“In the days when Christ was in the flesh,” he learned from his own awful experience “to sympathize with our weaknesses” and was “similarly tested in every way” as any human being has ever been tested.  Sympathize means “to suffer with.”  Jesus has identified himself with our human sufferings, weaknesses, and testing.  Our “great high priest who has passed thru the heavens” 1st passed thru 30-something years of life as a man, suffering and rejoicing, fearing and hoping, enjoying family and friendship, knowing rejection and betrayal, undergoing temptation but always resisting it, always practicing faithful obedience (the “reverence” that Hebrews speaks of)—unlike us, always “without sin.”

One magazine columnist writes about how suffering connects us with our fellow men and women:

It is through suffering that we are broken down and made to confront our own weakness and vulnerability.  This can be a transformative moment, in which we recognize at some deeper level that we are not the center of the universe.  It is a moment that either opens us up to a journey in which we move beyond ourselves to see a profound connection between our suffering and the suffering of others, or it marks the beginning of a desperate attempt to reclaim our centrality in the universe.[1]

So in order to sympathize with us, Jesus had to undergo what we undergo; had to establish “a profound connection between our suffering” and his own.  If he was tempted to make himself the center of the universe, he certainly passed that test, emptying himself completely, serving others completely, giving his own life completely (one layer of the meaning when Jesus utters, “It is finished” [John 19:30] and dies).  This complete offering that he made of himself to God and to all of humanity rendered him capable and deserving of being “made perfect,” Hebrews says (5:9).  Renowned psychiatrist Viktor Frankl holds that we all seek meaning in our lives, and “the more one forgets himself … the more human he is and the more he actualizes himself,”[2] i.e., becomes the person he (or she) was created to be.  As God Jesus was already perfect in his identity and every other sense, of course.  His moral perfection as a human being, lived in his complete self-giving, meant that he could be made a perfect and complete human being:  perfect in God’s image, like our 1st parents when they came from God’s hand.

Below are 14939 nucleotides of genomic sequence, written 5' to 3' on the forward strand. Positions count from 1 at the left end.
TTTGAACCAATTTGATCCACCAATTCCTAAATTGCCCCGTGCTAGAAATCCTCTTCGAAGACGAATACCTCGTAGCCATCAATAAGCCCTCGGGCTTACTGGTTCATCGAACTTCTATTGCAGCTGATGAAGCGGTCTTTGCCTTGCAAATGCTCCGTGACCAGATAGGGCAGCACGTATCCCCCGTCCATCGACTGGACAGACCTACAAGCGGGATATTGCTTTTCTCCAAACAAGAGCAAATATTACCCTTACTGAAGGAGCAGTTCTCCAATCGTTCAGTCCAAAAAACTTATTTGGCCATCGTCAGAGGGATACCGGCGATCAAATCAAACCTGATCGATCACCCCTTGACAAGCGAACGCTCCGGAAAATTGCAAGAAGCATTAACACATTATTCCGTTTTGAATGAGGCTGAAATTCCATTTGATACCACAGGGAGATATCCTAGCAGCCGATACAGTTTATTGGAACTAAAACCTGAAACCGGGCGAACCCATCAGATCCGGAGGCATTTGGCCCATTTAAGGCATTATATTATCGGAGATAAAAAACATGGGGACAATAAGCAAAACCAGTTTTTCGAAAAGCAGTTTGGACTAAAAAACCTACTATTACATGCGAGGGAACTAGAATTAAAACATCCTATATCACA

The Crucifixion of Jesus Christ
by Vasili Golinsky
Ironically, Jesus of Nazareth, Jesus the Christ, made perfect in resurrected flesh and seated at God’s right hand in the heavens, has indeed become the center of the universe, the Alpha and the Omega, the beginning and the end of all creation, the one who shall render justice to the living and the dead at the end of history.